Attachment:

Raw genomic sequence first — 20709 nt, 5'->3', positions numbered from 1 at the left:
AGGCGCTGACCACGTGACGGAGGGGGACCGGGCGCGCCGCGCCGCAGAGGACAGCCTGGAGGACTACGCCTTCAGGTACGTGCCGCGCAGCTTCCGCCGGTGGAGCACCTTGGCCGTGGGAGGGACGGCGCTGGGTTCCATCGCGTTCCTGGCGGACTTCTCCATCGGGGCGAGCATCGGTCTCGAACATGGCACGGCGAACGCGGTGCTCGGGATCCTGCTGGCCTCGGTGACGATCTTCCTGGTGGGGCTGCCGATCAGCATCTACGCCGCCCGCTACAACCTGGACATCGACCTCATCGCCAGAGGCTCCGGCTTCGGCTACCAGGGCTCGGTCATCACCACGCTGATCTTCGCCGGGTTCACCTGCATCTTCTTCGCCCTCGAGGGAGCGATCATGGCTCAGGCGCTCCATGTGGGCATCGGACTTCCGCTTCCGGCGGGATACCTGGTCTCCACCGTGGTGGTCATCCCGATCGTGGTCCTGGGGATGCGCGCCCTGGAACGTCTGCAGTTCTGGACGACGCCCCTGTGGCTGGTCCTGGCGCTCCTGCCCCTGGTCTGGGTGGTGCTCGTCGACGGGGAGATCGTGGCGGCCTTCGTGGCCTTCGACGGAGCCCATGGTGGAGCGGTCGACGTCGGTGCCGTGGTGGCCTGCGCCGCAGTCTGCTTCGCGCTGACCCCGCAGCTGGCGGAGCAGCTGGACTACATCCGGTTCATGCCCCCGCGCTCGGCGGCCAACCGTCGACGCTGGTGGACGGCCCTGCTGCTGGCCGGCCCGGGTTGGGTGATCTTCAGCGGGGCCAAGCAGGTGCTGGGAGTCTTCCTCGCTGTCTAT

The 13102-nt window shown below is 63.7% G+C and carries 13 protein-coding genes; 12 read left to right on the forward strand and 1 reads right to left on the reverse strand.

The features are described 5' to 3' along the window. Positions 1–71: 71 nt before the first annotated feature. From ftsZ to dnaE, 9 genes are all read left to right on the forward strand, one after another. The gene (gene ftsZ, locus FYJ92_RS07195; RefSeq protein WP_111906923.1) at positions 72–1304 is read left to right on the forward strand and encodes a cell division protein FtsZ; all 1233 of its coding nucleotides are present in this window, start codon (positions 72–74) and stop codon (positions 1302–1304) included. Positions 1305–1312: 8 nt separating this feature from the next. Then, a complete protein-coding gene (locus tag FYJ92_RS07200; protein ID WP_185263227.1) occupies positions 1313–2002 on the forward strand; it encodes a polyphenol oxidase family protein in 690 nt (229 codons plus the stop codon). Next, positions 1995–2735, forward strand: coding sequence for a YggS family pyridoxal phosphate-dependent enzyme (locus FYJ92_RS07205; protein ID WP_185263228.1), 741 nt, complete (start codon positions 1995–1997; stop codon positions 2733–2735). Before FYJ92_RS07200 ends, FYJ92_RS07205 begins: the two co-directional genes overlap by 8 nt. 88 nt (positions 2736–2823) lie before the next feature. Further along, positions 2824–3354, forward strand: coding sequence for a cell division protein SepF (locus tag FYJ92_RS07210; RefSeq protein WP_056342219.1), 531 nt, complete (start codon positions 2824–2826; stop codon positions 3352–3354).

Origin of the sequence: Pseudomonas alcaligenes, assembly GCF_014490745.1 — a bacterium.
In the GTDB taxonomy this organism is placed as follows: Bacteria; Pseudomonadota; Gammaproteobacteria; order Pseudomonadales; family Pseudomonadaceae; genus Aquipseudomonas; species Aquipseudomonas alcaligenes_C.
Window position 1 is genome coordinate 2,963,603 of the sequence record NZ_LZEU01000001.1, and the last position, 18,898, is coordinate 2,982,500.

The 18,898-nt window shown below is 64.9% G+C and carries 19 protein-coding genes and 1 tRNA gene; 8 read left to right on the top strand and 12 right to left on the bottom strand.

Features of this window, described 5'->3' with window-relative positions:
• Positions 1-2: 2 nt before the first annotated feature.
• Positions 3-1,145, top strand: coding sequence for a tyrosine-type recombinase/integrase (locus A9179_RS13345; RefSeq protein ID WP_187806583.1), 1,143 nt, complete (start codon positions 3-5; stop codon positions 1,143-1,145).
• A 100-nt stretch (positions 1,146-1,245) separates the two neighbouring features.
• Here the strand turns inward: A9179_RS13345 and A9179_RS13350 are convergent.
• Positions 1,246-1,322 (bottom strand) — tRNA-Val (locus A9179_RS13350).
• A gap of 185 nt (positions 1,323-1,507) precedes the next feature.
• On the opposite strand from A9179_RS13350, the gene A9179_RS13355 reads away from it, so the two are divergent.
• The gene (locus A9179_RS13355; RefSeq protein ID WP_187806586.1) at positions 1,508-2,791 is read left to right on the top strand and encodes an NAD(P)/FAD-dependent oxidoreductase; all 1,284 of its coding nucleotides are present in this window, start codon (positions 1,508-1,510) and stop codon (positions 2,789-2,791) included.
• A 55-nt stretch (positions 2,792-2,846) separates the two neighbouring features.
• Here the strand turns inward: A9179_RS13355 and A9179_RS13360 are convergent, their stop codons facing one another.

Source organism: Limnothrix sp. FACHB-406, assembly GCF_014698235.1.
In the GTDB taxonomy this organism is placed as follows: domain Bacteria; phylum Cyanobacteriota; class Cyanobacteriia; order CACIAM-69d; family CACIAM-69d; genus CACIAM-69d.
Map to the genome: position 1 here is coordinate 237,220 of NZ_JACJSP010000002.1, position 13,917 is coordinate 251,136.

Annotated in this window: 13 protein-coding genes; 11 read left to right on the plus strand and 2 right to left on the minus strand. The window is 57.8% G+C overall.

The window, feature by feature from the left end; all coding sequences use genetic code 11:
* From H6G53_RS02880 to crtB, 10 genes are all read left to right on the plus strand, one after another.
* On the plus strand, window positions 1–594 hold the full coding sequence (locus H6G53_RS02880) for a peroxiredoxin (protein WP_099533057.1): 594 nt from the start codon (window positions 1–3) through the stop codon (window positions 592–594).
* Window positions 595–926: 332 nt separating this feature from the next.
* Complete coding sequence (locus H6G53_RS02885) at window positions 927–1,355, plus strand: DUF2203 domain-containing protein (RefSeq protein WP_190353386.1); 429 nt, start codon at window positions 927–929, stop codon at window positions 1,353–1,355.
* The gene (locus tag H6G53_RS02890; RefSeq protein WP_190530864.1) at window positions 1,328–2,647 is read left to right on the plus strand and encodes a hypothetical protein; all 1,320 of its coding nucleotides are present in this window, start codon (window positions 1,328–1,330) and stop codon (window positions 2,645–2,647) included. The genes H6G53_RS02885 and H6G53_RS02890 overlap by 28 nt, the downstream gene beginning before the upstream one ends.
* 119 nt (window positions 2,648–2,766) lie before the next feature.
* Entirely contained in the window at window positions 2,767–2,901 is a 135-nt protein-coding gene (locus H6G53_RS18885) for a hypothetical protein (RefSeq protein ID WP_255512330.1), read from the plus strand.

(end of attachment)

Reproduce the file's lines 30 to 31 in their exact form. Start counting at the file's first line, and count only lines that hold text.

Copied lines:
* 119 nt (window positions 2,648–2,766) lie before the next feature.
* Entirely contained in the window at window positions 2,767–2,901 is a 135-nt protein-coding gene (locus H6G53_RS18885) for a hypothetical protein (RefSeq protein ID WP_255512330.1), read from the plus strand.